Update Friday Dec. 7: Make that at least three school districts getting ready to issue new bonds with so-far-unknown structures. The McKinleyville Press blog reports today that the Northern Humboldt Union School District is scheduled to vote Tuesday night on issuing more bonds. (Voters approved that borrowing in a 2010 election. The two districts mentioned in our original post below got voter approval last month.)
Other school districtcs out there with more bond authority from past elections might also be getting on the bond train any time -- if you want to know what's going in your school district, this ia a good time to ask. It's especially timely because apparently, unless school district trustees ask some very specific questions before they vote, they might not be told whether their particular bond package will include some offerings that will one day cost taxpayers 10 times than what the schools borrowed, or even more. Seems like a good time to ask for the fine print.
Original post: Fortuna Union High School District trustees are getting ready to issue $3.5 million in school bonds, and the package they're scheduled to review next week includes the kind of bonds that can pile up hefty debt stretched out for years.
Similar bonds have triggered scandals in some Southern California school districts, and several Humboldt County districts are on the hook to repay five, seven or even 10 times what they've borrowed. (See "The Big Borrow" in this week's Journal.)
It's not uncommon for school boards to agree to large bond packages without ever asking whether they include these capital appreciation bonds, known as CABs, or how much will be repaid in relation to what was borrowed, according to Jon Isom, who with his brother Greg Isom advises many Humboldt area schools on bond issues.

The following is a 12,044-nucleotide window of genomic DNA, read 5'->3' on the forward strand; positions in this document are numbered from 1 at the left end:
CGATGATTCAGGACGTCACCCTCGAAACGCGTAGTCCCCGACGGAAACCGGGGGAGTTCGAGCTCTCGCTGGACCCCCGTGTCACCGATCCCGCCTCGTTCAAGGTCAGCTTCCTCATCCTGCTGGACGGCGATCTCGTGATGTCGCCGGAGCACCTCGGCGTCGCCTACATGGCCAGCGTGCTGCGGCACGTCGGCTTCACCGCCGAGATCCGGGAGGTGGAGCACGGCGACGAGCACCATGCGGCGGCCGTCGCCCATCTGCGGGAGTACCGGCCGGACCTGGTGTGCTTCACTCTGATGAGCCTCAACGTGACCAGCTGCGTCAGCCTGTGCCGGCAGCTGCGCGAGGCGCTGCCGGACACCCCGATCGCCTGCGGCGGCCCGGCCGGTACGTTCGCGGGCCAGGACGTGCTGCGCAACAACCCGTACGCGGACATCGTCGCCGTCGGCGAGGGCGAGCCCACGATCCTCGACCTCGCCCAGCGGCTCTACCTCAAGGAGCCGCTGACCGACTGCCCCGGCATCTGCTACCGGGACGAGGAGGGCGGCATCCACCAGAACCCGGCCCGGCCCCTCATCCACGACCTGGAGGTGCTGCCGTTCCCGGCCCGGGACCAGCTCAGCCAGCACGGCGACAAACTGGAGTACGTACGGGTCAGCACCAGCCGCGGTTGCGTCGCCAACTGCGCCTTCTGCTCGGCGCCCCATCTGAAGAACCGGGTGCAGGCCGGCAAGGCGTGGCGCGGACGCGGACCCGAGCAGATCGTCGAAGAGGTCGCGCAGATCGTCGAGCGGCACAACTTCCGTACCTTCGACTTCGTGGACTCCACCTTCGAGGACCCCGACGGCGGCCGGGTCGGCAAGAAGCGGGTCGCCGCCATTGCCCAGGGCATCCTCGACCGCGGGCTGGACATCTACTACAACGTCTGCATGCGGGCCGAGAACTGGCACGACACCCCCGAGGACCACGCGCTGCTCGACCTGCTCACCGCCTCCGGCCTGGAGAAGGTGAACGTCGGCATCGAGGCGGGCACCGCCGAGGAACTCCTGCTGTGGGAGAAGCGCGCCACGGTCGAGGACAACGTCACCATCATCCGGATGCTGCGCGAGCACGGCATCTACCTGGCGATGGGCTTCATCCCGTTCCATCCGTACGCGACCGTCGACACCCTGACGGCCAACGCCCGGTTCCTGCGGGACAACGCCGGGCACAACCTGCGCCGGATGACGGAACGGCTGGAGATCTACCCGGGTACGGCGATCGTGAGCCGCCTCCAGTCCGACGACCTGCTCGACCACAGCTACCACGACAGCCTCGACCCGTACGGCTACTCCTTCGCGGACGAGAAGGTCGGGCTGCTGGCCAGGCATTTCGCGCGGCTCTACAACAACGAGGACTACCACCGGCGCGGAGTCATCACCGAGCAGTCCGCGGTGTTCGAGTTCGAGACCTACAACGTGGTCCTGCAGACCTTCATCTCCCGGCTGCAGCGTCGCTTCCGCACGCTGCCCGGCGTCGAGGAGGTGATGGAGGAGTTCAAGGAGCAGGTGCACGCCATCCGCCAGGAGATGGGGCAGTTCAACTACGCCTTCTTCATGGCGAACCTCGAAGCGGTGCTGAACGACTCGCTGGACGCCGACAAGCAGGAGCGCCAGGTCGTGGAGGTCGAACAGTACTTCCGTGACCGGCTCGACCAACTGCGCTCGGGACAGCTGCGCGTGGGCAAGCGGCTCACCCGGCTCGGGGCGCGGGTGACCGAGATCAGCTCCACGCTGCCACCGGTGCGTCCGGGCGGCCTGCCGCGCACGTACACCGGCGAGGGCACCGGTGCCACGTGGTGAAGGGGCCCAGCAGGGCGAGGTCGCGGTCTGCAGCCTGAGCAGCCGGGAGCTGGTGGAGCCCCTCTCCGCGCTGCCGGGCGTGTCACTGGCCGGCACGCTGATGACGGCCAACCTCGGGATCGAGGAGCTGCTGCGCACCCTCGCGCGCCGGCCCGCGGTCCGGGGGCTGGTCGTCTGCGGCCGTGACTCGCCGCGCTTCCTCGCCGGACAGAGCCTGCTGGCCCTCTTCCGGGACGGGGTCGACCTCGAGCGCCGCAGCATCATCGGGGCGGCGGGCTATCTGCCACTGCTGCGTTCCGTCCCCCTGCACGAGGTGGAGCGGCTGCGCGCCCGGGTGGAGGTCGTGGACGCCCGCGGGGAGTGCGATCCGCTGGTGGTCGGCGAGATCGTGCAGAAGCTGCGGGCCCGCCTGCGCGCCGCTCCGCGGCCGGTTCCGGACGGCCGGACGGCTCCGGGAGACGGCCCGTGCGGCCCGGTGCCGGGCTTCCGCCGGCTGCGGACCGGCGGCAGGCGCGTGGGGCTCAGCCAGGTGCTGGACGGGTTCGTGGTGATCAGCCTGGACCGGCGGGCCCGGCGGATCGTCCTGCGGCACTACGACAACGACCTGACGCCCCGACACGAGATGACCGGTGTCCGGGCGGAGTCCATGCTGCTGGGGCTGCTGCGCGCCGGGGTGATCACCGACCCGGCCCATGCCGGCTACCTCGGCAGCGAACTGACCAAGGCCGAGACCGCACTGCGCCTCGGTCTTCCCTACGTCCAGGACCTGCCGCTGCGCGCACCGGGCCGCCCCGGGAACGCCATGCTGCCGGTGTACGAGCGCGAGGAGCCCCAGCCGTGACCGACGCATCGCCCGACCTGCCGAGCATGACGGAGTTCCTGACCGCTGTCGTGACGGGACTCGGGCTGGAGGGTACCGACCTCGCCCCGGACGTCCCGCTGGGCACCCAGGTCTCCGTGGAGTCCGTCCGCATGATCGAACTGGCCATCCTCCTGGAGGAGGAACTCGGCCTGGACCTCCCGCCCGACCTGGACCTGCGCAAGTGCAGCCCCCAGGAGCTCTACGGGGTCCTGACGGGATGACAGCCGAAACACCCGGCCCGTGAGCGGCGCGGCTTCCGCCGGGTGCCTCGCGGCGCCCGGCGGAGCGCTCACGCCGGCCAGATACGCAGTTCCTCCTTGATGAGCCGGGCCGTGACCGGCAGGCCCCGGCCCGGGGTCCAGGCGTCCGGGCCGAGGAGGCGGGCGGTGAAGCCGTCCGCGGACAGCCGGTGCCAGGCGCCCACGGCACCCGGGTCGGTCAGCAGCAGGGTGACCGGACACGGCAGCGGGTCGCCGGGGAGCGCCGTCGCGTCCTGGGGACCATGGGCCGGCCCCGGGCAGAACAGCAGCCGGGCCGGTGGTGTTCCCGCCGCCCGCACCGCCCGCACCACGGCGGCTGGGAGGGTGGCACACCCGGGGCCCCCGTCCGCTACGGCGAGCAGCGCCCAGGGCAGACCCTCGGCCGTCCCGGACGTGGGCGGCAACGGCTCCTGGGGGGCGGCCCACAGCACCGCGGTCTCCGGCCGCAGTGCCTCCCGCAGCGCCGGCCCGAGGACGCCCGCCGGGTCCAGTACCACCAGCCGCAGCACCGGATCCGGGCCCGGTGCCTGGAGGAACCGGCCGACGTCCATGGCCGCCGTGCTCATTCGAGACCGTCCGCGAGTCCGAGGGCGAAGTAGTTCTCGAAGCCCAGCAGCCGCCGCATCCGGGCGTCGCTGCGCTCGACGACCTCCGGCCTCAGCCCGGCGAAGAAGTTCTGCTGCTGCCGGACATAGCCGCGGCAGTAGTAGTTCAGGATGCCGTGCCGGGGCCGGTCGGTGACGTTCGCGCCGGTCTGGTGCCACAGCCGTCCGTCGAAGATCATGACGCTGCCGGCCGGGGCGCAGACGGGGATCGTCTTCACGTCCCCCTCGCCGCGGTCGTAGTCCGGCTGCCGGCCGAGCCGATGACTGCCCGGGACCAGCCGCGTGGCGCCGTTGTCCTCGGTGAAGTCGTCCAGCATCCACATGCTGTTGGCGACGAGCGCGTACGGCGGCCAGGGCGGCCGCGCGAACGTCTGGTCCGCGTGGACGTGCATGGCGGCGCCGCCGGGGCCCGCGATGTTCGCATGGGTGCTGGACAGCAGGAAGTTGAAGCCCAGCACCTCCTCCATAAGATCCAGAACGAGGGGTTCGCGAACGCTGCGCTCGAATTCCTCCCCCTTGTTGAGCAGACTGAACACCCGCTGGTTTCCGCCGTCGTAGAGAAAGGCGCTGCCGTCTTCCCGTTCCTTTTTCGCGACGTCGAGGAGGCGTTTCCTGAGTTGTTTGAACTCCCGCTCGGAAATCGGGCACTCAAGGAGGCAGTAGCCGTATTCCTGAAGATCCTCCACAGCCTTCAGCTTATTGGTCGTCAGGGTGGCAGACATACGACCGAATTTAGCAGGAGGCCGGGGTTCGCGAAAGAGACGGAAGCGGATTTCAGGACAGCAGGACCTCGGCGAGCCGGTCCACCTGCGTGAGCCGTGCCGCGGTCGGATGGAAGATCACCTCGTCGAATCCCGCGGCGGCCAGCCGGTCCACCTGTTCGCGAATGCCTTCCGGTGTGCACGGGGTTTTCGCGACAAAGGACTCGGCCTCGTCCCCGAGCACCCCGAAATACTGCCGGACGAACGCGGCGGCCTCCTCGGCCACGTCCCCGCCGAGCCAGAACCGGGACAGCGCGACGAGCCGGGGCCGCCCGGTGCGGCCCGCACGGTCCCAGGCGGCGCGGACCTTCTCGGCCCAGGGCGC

The brothers, under the name Isom Associates, work for Urban Futures Incorporated, a government finance consulting firm. Jon Isom said that until recently, school trustees primarily focused on the big picture -- how much their districts would spend each year to repay their bonds, and whether that would keep taxes around the levels they promised in school bond elections. They didn't drill down to individual bonds that can come with steep price tags.
But he expects that could change in Humboldt, at least for now, as his firm advises Fortuna and Arcata school districts on upcoming bond sales.
Fortuna superintendent Glen Senestraro hadn't known too much about different kinds of school bonds before the Journal phoned him up today, but he has already started asking questions.
He read over the proposed resolution on next week's agenda, huddled with Jon Isom and then e-mailed the Journal that "CABs are in the resolution, but right now there is no intention of using any of those."
The Arcata Elementary School District, which could issue bonds early next year, has been following the flurry of interest in high-repayment bonds, and Superintendent Pam Jones said that along with working with Isom, she plans to consult with county Treasurer John Bartholomew.
"We're trying to be very careful with this," she said, and "the county treasurer can give us some good advice."
From Bartholomew, she can likely expect an earful.
"Capital appreciation bonds are horror stories for the long-term maturity CABs," he said on the telephone this afternoon. Much safer are the current interest bonds, known as CIBs, which pay interest regularly so that big payoffs don't land years down the road.
The state association of county treasurers wants California to pass a law that would ban the riskier bonds that drag repayment out beyond 25 years. That could smack down deals like the one made last year by the McKinleyville Union School District, which authorized the sale of $7 million in bonds that would cost the district $71.6 million by the time all of them mature in 2050, although some could be paid off sooner without penalty.
Bartholomew sent McKinleyville's then-superintendent an alarmed email the day he found out about the terms of those bonds -- information that comes to him because his office collects the taxes that will pay for the bonds.
"I feel compelled to comment that I am appalled by its long-term costs," he wrote in February 2011, particularly because the bond issue was approved so narrowly. And projections about the size of the tax base that would one day exist to pay off the bonds seemed so optimistic he merely wrote "yikes!"
He encouraged McKinleyville to keep looking for ways to refinance that debt.
(Want to look up whether your school district has any capital appeciation bonds, and what the terms are? You can do a search on the Electronic Municipal Market Access website.)
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